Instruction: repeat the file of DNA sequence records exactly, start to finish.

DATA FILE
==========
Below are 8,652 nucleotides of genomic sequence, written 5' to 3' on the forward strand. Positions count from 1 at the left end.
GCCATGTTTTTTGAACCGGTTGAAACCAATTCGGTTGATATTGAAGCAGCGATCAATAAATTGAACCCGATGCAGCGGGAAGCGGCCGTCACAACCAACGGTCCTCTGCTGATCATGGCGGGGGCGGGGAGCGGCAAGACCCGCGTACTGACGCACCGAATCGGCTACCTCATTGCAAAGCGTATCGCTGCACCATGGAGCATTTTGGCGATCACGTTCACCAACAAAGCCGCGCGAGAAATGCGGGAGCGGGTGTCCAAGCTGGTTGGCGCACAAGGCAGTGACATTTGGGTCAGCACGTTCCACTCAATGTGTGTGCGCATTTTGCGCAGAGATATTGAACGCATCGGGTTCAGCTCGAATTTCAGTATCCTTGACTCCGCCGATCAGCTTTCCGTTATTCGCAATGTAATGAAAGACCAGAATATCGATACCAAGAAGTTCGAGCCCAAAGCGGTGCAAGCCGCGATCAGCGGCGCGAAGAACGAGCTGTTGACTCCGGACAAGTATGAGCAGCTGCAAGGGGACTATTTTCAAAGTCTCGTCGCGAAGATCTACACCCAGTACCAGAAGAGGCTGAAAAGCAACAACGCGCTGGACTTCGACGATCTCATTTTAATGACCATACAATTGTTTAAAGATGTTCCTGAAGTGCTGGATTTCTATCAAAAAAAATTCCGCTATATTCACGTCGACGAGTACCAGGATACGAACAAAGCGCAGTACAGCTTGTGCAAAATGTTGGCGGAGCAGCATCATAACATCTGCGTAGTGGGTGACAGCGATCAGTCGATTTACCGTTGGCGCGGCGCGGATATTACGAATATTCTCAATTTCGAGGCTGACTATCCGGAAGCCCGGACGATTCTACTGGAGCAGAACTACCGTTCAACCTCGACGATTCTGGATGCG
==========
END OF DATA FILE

Below are 8,652 nucleotides of genomic sequence, written 5' to 3' on the forward strand. Positions count from 1 at the left end.
GCCATGTTTTTTGAACCGGTTGAAACCAATTCGGTTGATATTGAAGCAGCGATCAATAAATTGAACCCGATGCAGCGGGAAGCGGCCGTCACAACCAACGGTCCTCTGCTGATCATGGCGGGGGCGGGGAGCGGCAAGACCCGCGTACTGACGCACCGAATCGGCTACCTCATTGCAAAGCGTATCGCTGCACCATGGAGCATTTTGGCGATCACGTTCACCAACAAAGCCGCGCGAGAAATGCGGGAGCGGGTGTCCAAGCTGGTTGGCGCACAAGGCAGTGACATTTGGGTCAGCACGTTCCACTCAATGTGTGTGCGCATTTTGCGCAGAGATATTGAACGCATCGGGTTCAGCTCGAATTTCAGTATCCTTGACTCCGCCGATCAGCTTTCCGTTATTCGCAATGTAATGAAAGACCAGAATATCGATACCAAGAAGTTCGAGCCCAAAGCGGTGCAAGCCGCGATCAGCGGCGCGAAGAACGAGCTGTTGACTCCGGACAAGTATGAGCAGCTGCAAGGGGACTATTTTCAAAGTCTCGTCGCGAAGATCTACACCCAGTACCAGAAGAGGCTGAAAAGCAACAACGCGCTGGACTTCGACGATCTCATTTTAATGACCATACAATTGTTTAAAGATGTTCCTGAAGTGCTGGATTTCTATCAAAAAAAATTCCGCTATATTCACGTCGACGAGTACCAGGATACGAACAAAGCGCAGTACAGCTTGTGCAAAATGTTGGCGGAGCAGCATCATAACATCTGCGTAGTGGGTGACAGCGATCAGTCGATTTACCGTTGGCGCGGCGCGGATATTACGAATATTCTCAATTTCGAGGCTGACTATCCGGAAGCCCGGACGATTCTACTGGAGCAGAACTACCGTTCAACCTCGACGATTCTGGATGCG